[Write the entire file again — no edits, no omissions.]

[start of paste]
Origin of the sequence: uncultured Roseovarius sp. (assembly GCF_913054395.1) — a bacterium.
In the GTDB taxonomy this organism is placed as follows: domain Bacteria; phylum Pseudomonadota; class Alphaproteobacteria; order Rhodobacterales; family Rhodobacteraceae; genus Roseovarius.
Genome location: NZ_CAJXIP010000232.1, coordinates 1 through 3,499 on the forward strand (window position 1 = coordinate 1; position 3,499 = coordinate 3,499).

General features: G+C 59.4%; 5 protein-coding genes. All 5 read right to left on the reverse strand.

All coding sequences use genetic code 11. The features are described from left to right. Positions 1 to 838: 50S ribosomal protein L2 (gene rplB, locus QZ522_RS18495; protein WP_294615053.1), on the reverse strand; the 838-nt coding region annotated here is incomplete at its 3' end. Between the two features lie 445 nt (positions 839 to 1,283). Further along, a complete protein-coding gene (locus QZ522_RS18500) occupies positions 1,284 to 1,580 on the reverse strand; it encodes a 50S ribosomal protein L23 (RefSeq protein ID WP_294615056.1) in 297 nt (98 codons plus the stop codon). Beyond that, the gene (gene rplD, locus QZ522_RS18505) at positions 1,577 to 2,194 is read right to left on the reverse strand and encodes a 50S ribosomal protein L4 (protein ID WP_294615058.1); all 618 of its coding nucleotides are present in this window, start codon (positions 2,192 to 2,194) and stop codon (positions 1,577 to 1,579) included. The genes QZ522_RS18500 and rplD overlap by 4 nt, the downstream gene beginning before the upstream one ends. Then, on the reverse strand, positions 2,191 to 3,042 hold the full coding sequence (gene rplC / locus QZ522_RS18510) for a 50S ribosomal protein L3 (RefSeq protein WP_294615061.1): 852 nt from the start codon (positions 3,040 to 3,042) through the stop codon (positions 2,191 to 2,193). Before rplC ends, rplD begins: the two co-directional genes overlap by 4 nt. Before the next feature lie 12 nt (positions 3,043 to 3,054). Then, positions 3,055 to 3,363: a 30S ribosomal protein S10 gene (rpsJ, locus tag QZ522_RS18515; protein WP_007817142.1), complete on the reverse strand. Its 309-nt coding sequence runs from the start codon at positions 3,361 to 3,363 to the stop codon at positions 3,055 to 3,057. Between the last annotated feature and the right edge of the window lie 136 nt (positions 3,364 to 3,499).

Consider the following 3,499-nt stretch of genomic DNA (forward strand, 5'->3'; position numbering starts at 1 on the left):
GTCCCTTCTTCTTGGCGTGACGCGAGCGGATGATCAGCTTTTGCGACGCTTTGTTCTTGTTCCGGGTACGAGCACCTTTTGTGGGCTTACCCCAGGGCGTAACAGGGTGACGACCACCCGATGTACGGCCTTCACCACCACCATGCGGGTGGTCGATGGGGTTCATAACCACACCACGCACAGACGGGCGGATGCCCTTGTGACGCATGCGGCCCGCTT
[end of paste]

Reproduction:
Origin of the sequence: uncultured Roseovarius sp. (assembly GCF_913054395.1) — a bacterium.
In the GTDB taxonomy this organism is placed as follows: domain Bacteria; phylum Pseudomonadota; class Alphaproteobacteria; order Rhodobacterales; family Rhodobacteraceae; genus Roseovarius.
Genome location: NZ_CAJXIP010000232.1, coordinates 1 through 3,499 on the forward strand (window position 1 = coordinate 1; position 3,499 = coordinate 3,499).

General features: G+C 59.4%; 5 protein-coding genes. All 5 read right to left on the reverse strand.

All coding sequences use genetic code 11. The features are described from left to right. Positions 1 to 838: 50S ribosomal protein L2 (gene rplB, locus QZ522_RS18495; protein WP_294615053.1), on the reverse strand; the 838-nt coding region annotated here is incomplete at its 3' end. Between the two features lie 445 nt (positions 839 to 1,283). Further along, a complete protein-coding gene (locus QZ522_RS18500) occupies positions 1,284 to 1,580 on the reverse strand; it encodes a 50S ribosomal protein L23 (RefSeq protein ID WP_294615056.1) in 297 nt (98 codons plus the stop codon). Beyond that, the gene (gene rplD, locus QZ522_RS18505) at positions 1,577 to 2,194 is read right to left on the reverse strand and encodes a 50S ribosomal protein L4 (protein ID WP_294615058.1); all 618 of its coding nucleotides are present in this window, start codon (positions 2,192 to 2,194) and stop codon (positions 1,577 to 1,579) included. The genes QZ522_RS18500 and rplD overlap by 4 nt, the downstream gene beginning before the upstream one ends. Then, on the reverse strand, positions 2,191 to 3,042 hold the full coding sequence (gene rplC / locus QZ522_RS18510) for a 50S ribosomal protein L3 (RefSeq protein WP_294615061.1): 852 nt from the start codon (positions 3,040 to 3,042) through the stop codon (positions 2,191 to 2,193). Before rplC ends, rplD begins: the two co-directional genes overlap by 4 nt. Before the next feature lie 12 nt (positions 3,043 to 3,054). Then, positions 3,055 to 3,363: a 30S ribosomal protein S10 gene (rpsJ, locus tag QZ522_RS18515; protein WP_007817142.1), complete on the reverse strand. Its 309-nt coding sequence runs from the start codon at positions 3,361 to 3,363 to the stop codon at positions 3,055 to 3,057. Between the last annotated feature and the right edge of the window lie 136 nt (positions 3,364 to 3,499).

Consider the following 3,499-nt stretch of genomic DNA (forward strand, 5'->3'; position numbering starts at 1 on the left):
GTCCCTTCTTCTTGGCGTGACGCGAGCGGATGATCAGCTTTTGCGACGCTTTGTTCTTGTTCCGGGTACGAGCACCTTTTGTGGGCTTACCCCAGGGCGTAACAGGGTGACGACCACCCGATGTACGGCCTTCACCACCACCATGCGGGTGGTCGATGGGGTTCATAACCACACCACGCACAGACGGGCGGATGCCCTTGTGACGCATGCGGCCCGCTT